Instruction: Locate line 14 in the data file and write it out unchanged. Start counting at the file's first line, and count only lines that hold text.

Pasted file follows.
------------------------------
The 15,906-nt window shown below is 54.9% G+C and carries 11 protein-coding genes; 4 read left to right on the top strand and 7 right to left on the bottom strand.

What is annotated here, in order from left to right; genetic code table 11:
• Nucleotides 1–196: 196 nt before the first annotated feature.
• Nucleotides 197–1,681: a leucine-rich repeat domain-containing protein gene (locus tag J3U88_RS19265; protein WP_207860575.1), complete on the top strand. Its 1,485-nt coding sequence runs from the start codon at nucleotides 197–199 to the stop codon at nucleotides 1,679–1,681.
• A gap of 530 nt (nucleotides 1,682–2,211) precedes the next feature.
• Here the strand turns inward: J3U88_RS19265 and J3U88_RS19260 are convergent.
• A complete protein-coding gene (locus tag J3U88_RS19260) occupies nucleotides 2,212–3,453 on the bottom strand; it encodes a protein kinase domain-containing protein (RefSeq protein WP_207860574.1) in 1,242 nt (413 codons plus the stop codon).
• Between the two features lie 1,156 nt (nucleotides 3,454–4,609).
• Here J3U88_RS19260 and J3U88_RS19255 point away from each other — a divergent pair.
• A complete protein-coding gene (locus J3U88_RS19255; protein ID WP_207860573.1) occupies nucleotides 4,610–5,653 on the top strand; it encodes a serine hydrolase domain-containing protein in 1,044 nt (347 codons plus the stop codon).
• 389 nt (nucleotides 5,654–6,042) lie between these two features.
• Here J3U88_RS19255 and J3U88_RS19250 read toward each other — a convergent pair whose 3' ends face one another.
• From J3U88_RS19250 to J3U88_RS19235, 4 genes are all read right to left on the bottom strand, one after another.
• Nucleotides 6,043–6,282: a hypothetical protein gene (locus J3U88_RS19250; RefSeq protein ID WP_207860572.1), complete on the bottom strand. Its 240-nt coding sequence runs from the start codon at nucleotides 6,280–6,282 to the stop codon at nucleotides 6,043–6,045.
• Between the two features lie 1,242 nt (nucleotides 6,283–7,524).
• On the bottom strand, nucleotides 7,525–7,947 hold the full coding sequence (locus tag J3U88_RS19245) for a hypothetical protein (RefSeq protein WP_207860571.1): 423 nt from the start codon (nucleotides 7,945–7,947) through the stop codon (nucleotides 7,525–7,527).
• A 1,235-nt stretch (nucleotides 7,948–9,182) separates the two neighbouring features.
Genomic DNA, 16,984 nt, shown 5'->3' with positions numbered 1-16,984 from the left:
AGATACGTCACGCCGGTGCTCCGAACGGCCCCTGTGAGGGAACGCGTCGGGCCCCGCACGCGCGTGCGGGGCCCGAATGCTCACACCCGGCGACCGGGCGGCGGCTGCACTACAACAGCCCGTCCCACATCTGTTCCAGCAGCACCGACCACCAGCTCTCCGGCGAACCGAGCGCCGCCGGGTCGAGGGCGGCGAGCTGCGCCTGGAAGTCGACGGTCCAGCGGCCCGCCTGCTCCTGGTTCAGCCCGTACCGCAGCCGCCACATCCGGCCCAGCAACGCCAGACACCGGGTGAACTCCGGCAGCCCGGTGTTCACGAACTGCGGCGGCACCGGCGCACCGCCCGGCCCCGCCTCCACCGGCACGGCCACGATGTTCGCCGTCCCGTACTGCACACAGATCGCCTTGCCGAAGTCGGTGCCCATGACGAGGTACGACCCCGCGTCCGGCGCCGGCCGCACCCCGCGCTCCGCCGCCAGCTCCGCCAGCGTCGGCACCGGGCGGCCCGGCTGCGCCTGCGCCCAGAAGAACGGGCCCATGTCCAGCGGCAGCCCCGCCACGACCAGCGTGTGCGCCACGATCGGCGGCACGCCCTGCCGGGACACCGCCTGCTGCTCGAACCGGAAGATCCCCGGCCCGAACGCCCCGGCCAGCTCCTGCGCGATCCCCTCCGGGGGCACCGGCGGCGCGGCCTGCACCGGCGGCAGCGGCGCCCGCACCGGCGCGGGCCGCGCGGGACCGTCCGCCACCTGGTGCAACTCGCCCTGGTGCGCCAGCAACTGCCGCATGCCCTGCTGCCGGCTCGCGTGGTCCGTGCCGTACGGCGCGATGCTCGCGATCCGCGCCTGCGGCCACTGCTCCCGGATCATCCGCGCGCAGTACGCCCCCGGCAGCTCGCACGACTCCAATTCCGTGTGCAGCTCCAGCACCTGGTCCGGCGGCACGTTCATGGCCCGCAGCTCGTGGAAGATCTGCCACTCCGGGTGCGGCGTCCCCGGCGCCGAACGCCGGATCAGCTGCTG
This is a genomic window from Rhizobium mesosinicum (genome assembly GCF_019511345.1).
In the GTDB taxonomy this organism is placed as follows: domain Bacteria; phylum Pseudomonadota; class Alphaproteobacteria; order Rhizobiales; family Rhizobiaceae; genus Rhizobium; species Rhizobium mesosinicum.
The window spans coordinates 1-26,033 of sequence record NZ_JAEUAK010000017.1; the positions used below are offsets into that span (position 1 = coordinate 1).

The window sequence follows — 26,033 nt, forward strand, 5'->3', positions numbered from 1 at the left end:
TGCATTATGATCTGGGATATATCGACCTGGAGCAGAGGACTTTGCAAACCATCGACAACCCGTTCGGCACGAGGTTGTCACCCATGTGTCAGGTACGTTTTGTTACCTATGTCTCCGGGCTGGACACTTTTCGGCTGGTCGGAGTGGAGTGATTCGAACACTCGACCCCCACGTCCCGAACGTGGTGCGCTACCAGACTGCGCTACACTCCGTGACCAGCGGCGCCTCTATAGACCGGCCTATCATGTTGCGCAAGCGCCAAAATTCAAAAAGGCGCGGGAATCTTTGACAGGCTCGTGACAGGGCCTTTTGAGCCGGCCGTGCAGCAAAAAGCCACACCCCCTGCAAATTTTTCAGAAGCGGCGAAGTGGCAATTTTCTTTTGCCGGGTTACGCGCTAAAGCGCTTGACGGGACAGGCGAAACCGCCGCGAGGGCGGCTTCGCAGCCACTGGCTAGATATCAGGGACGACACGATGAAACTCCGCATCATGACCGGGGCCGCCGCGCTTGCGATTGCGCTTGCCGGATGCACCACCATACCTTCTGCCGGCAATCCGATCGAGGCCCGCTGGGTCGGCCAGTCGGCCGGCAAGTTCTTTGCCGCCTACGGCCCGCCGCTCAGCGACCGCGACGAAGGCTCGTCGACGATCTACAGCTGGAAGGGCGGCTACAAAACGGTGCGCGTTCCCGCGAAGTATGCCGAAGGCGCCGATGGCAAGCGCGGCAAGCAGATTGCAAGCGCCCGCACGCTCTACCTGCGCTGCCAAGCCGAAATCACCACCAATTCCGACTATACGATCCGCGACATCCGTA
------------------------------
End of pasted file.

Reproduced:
• Nucleotides 6,043–6,282: a hypothetical protein gene (locus J3U88_RS19250; RefSeq protein ID WP_207860572.1), complete on the bottom strand. Its 240-nt coding sequence runs from the start codon at nucleotides 6,280–6,282 to the stop codon at nucleotides 6,043–6,045.